•    All individual entitlements, such as land for land (where applicable), housing, employment and training opportunities, should be compulsorily offered to all PAFs irrespective of size of acquisition as per the NAC. Compulsory provisions for land for land are non-negotiable in case of all tribal and dalit families (to discourage acquisition of tribal and dalit land) and all irrigation projects. There should be an authority like the Auditor General of Displacement and Rehabilitation (AG-DR) to find out after 5 or 10 years of displacement as to what is the present condition of those displaced.

•    Instead of the Government notifying what amenities are to be provided in resettlement sites as per the Section 30 of the R&R 2009 Bill, basic amenities like roads, safe drinking water, hygiene, educational facilities, community hall, and basic irrigation facilities should be present at resettlement sites. Every PAF family (and not just the BPL homeless families) should be given a built house and homestead land title.

•    Consent of 70 percent of the affected families in a gram sabha before acquisition is compulsory. A National Commission for Land Acquisition, Resettlement and Rehabilitation (NCLRR) should be established to assess extent of displacement based on the Social Impact Assessment (SIA) and and urgency clause for land acquisition should be used for purposes such as defence, national security and safety of lives as per recommendations of the NAC. The SIA would assess the social and environmental impacts from the project, and the R&R plan drawn up.


According to the Standing Committee Report on the Land Acquisition (Amendment) Bill 2007
http://prsindia.org/uploads/media/Land%20Acquisition/scr12
26484896_SC_Report_Land_Acquisition_Bill__2008.pdf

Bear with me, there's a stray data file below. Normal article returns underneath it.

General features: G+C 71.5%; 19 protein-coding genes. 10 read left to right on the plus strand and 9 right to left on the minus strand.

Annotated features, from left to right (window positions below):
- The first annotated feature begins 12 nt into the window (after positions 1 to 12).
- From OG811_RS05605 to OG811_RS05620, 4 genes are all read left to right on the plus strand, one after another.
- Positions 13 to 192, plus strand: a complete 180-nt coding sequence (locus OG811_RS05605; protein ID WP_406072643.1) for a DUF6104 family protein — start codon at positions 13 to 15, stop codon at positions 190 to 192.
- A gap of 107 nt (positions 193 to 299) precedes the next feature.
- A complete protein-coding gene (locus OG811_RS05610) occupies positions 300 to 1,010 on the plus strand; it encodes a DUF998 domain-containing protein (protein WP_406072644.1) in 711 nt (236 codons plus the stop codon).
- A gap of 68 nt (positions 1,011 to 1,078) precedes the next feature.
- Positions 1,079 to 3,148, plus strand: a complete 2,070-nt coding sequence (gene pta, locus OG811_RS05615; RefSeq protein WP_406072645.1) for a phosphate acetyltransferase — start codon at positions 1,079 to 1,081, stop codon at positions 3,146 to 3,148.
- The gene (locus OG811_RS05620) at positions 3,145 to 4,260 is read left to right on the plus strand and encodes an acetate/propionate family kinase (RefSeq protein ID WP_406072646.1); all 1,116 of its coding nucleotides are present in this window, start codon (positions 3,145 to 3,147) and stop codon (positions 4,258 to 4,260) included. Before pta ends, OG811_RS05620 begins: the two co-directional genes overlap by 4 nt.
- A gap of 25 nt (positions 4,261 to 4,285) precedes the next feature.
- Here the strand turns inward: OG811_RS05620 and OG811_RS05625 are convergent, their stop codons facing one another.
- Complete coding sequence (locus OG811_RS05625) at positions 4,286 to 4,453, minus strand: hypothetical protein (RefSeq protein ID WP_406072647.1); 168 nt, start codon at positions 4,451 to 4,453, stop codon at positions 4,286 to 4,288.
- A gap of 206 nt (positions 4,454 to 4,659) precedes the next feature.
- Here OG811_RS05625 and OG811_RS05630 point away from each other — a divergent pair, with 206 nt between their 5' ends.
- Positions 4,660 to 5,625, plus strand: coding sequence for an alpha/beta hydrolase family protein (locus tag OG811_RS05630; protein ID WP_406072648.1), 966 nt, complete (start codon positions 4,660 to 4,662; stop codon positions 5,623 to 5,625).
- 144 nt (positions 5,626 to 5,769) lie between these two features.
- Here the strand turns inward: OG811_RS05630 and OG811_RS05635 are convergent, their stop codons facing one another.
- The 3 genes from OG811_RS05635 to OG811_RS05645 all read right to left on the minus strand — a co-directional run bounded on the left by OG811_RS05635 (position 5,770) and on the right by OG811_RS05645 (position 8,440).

:  

•    Optimum size of land required for a project needs to be determined so that excessive acquisition of land doesn't take place.

•    There should be some legislation like Forest Conservation Act 1980 so that agricultural land can be protected like forest land.

•    There is an urgent need to develop wasteland where agricultural land is acquired.

•    Since displacement leads to traumatic psychological and socio-cultural consequences, multiple displacements of affected families need to be avoided.

•    States should declare the area where the tribals are rehabilitated as Scheduled Area. Land rights of tribals and forest dwellers should be recognized as per the Scheduled Tribes and Other Traditional Forest Dwellers (Recognition of Forest Rights) Act, 2006 so that they are compensated and rehabilitated during the process of land acquisition.

•    The details of the property to be acquired viz. khasra numbers in rural areas and quarter number in urban areas should be identified and widely publicized through prominent local English, Hindi and regional language newspapers. There is a need to avoid complications arising due to inadequacy of communicating the intent of acquisition through notification especially in hilly, tribal and remote areas. In order to circulate notification on rehabilitation and resettlement, the Government should rely on newspapers in local vernacular.

•    Affected persons should be provided 60 days from the date of publication of the notification to object to the acquisition of land.

•    Social Impact Assessment study should be done for all projects that displace physically more than 400 families in plain and 200 families in hilly, tribal and scheduled areas (same as NAC recommendation).

•    Highest price of sale deed as indicated in the sale deeds of the last three years plus 50 per cent of the said highest price should be the criteria for assessing and determining the market value of the land. For tribal areas, the highest price of a sale deed of the adjoining non-tribal blocks/ village for the last three years plus 50 per cent should be the criteria for assessing and determining the market value of land.

•    Non agricultural land having valuable mineral resources underneath should be properly evaluated for granting compensation.

•    A share of the economic benefits earned due to setting up a project in a land, which is acquired should go to the affected families.

•    Issue of shares and debentures as part of the compensation is impractical and as such issue of shares and debentures should be over and above the admissible compensation. The rate of solatium should be increased from thirty per centum on market value to sixty per centum on market value.

•    Land Acquisition Compensation Disputes Settlement Authorities (a kind of Ombudsman) at the Centre and State level should be created for the disposal of disputes, which remain pending in the courts of law.

•    Record of large tracts of unutilized land available with various Ministries needs to be kept before further land acquisition.